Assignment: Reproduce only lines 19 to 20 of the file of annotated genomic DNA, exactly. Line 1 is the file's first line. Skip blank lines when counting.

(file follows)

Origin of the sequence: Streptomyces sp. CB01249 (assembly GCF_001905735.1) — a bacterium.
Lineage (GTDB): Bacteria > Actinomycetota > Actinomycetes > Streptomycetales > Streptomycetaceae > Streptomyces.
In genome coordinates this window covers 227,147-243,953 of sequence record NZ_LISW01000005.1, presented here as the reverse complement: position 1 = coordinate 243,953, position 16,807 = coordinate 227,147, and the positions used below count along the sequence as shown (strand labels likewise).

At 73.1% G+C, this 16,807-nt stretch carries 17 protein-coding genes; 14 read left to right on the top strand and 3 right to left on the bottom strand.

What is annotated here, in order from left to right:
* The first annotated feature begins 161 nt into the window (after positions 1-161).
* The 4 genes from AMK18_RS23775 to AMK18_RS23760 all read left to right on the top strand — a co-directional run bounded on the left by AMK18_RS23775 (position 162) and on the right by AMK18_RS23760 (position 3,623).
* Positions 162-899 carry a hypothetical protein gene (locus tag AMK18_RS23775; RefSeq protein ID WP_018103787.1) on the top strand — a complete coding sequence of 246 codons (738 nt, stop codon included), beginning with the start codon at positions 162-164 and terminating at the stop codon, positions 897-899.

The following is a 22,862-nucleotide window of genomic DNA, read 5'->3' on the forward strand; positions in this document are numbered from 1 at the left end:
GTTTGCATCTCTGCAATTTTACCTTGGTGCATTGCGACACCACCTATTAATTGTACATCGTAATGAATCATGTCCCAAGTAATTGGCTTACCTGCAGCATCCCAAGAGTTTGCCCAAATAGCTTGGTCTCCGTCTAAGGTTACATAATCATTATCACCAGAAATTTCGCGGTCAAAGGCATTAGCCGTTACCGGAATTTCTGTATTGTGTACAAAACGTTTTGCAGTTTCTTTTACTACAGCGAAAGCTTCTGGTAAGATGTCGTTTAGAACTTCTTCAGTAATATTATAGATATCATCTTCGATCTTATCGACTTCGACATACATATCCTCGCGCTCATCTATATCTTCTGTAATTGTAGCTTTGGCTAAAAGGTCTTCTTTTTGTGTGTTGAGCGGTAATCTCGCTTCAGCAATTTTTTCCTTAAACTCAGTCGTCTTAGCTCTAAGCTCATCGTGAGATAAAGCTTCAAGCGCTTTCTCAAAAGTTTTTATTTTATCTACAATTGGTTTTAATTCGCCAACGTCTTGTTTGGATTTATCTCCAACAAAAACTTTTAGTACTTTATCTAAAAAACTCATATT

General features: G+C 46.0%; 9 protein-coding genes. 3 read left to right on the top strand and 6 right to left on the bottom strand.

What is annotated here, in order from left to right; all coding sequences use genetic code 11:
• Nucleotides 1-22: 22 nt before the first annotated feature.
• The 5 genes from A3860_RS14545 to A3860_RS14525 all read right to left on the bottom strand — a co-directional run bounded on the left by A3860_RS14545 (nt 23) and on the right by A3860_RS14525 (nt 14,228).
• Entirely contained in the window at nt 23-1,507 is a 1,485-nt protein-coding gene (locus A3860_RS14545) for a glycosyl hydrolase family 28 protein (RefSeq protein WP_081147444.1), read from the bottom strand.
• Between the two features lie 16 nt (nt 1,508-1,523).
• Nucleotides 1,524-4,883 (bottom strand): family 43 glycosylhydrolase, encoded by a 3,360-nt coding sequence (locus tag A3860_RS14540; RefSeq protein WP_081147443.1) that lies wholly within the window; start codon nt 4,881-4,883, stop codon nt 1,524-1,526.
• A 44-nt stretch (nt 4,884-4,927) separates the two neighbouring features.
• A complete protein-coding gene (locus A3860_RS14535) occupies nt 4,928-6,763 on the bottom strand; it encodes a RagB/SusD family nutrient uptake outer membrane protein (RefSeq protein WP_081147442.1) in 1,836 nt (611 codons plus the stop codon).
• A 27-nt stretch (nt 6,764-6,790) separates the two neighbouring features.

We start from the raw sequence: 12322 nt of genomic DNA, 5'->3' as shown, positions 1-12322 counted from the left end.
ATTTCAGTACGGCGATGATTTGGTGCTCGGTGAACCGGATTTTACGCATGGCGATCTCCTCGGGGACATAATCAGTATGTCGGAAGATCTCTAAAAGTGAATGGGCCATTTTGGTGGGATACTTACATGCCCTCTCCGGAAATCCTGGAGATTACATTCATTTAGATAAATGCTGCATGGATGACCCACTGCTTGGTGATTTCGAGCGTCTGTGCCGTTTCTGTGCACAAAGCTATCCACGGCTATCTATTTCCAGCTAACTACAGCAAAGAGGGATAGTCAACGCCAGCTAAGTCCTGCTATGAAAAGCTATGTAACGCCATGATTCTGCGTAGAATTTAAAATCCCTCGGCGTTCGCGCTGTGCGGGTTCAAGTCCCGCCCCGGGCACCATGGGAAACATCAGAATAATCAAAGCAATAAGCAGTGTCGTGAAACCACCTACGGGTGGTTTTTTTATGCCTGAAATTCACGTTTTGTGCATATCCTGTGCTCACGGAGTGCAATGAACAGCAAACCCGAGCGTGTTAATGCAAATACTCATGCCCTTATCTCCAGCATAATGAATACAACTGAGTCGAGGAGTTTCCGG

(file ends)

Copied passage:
• A complete protein-coding gene (locus A3860_RS14535) occupies nt 4,928-6,763 on the bottom strand; it encodes a RagB/SusD family nutrient uptake outer membrane protein (RefSeq protein WP_081147442.1) in 1,836 nt (611 codons plus the stop codon).
• A 27-nt stretch (nt 6,764-6,790) separates the two neighbouring features.